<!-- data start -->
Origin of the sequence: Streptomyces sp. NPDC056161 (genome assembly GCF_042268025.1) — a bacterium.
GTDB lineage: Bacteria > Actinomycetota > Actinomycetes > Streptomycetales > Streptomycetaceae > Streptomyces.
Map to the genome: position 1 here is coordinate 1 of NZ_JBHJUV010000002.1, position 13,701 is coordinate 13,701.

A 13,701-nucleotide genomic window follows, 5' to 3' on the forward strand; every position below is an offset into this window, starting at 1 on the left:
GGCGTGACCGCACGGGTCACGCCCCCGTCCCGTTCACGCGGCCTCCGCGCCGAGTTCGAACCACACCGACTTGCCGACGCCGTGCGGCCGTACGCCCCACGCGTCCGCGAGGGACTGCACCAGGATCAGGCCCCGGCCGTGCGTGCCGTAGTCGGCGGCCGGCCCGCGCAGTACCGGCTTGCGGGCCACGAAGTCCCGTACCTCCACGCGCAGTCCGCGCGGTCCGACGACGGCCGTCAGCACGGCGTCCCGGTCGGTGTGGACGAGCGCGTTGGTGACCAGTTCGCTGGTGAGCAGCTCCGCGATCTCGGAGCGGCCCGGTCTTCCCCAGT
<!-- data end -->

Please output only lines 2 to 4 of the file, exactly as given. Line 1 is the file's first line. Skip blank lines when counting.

GTDB lineage: Bacteria > Actinomycetota > Actinomycetes > Streptomycetales > Streptomycetaceae > Streptomyces.
Map to the genome: position 1 here is coordinate 1 of NZ_JBHJUV010000002.1, position 13,701 is coordinate 13,701.

A 13,701-nucleotide genomic window follows, 5' to 3' on the forward strand; every position below is an offset into this window, starting at 1 on the left: